Bruce Vadla, left, and Kaitlin Vadla brainstorm during a community solutions meeting held by Cook Inletkeeper on Thursday, March 31, 2022, in Soldotna, Alaska. (Ashlyn O’Hara/Peninsula Clarion)

Bruce Vadla, left, and Kaitlin Vadla brainstorm during a community solutions meeting held by Cook Inletkeeper on Thursday, March 31, 2022, in Soldotna, Alaska. (Ashlyn O’Hara/Peninsula Clarion)

Talking trees: Cook Inletkeeper floats tree planting as possible next step

The group convened Thursday at the Soldotna Public Library

To tackle climate change, members of Cook Inletkeeper are starting from the ground up.

On Thursday night, about 15 people involved in the local nonprofit huddled in small groups at the Soldotna Public Library, brainstorming how to get more trees to the central peninsula.

“Tonight, we’re really going to dive into trees,” forester Mitch Michaud called out to the room.

Now in its third year developing community-based actions to address climate change, the group is currently considering three different projects: a do-it-yourself program for home energy efficiency; “re-treeing” backyards; and capturing landfill methane emissions for energy.

Cook Inletkeeper debuted its “Drawdown: Book to Action Climate Series” in 2019, which brought members of the community together to create solutions to climate change. The series used the book “Drawdown: The Most Comprehensive Plan Ever Proposed to Reverse Global Warming” as a basic framework, with meetings structured around different chapters. The effort has so far resulted in two large-scale community projects.

The group piloted a decentralized composting program in 2019 that diverted more than 120,000 pounds of compostable materials away from landfills in two years. Cook Inletkeeper’s “Solarize the Kenai” launched in 2020 and made it more affordable for people to bring solar power to their homes in Seward, Soldotna and Homer.

Cook Inletkeeper’s community action efforts have since inspired a similar program in Homer, called Homer Drawdown. That group implemented its first solution last year, Cook Inletkeeper said, aimed at preserving peatland, which offsets carbon.

Now, Cook Inletkeeper is planning its next community solution.

Thursday’s meeting at the Soldotna library probed the possibilities of a “re-treeing” campaign, through which participants would aim to bring more trees to the central peninsula.

Cook Inletkeeper Regional Director Kaitlin Vadla praised the success of previous solutions that have been implemented and emphasized the role of community-level efforts to help solve the larger question of climate change.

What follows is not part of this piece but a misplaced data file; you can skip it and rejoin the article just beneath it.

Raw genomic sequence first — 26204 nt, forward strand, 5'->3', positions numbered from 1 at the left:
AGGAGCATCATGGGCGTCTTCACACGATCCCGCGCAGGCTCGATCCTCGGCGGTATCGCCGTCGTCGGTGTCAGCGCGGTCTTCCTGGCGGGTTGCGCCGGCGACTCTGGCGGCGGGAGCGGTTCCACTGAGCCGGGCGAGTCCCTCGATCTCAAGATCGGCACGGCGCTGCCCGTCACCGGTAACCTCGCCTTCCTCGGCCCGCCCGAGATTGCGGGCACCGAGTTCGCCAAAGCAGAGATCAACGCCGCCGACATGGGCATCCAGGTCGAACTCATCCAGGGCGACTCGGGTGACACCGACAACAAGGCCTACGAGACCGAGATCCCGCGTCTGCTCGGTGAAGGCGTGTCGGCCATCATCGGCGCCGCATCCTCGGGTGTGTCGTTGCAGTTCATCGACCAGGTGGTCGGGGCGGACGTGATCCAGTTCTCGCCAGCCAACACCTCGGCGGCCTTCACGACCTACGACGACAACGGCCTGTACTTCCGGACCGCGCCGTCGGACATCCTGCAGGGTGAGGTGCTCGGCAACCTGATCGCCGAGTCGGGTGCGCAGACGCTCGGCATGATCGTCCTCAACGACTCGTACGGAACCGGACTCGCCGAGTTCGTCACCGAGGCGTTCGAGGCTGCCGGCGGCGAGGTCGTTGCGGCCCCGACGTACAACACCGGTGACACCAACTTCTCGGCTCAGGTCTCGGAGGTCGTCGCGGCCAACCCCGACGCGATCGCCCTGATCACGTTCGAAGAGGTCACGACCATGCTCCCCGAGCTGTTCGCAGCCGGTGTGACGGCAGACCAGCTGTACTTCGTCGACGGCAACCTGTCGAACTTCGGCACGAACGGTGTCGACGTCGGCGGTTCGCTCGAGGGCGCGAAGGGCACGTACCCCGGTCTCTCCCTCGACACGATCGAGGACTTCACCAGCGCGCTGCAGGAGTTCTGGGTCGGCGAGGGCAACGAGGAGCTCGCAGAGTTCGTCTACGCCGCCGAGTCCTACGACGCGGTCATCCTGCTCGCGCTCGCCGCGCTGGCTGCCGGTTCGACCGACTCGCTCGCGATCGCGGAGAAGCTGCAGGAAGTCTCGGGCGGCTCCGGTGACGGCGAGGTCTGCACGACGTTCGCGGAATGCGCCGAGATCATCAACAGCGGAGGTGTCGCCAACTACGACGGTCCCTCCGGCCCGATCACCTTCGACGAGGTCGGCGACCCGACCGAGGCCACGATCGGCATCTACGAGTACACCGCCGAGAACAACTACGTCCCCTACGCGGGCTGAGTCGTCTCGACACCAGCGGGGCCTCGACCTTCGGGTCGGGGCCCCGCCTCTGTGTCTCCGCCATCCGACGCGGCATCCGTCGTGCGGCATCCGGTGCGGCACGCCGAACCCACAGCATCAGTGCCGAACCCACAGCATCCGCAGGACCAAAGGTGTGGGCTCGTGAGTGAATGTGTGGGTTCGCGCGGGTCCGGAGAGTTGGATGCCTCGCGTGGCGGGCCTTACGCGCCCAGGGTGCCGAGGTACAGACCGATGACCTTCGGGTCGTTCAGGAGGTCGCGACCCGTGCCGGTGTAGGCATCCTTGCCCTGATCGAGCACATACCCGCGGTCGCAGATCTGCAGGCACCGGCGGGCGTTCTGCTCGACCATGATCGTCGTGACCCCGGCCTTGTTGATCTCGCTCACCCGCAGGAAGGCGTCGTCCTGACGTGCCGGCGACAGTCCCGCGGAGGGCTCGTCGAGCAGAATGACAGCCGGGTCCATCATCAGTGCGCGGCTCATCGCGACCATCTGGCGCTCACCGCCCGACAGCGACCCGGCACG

“So many of the solutions don’t really care what your politics or your worldview are, they’re just really good for the community,” Vadla said. “As a bonus, they reverse global warming.”

Jim Renkert, who attended Thursday’s meeting remotely, is the coordinator for the Alaska Community Forestry Program under the Alaska Department of Natural Resources. He proposed several different ways to make the central peninsula more tree-friendly, such as through more partnerships with the Arbor Day Foundation.

“Community forest lands provide essential benefits we cannot live without,” Renkert said. “Healthy community forests help solve community problems.”

Also in attendance Thursday was Kenai Peninsula Borough Land Agent Dakota Truitt. She’s spearheading a new borough initiative to tackle the peninsula’s latest spruce bark beetle outbreak. As part of the proposed program, the borough would offer a timber sale of affected spruce and craft a forest management plan. The program also includes reforestation efforts, which attendees said could complement a re-treeing program.

The group broke out into smaller teams to brainstorm what re-treeing the central peninsula could look like. Some groups proposed more education about the local landscape, while others suggested working with the Kenai Peninsula Borough School District to plant trees with students.

“One of the things that we talked about was planning around schools but also incorporating some classwork, with an educator coming out in the late school season here and getting a bunch of kids involved in this whole program,” said Bruce Vadla, Kaitlin’s dad.

Cook Inletkeeper will hold a meeting on the third proposed community action — the capture of landfill methane — on April 21. A solution selection will take place during a different meeting on May 5. More information about all actions can be found on Cook Inletkeeper’s website at

The Alaska Department of Commerce, Community and Economic Development has said that evidence of climate change in Alaska can be seen in warmer temperatures that result in thawing permafrost, thinning sea ice and increasing wildfires. The U.S. Fish and Wildlife surface estimates that annual available water on the western Kenai Peninsula has declined 55% and that the Harding Icefield has decreased 11% in surface area over the last 50 years.

Reach reporter Ashlyn O’Hara at

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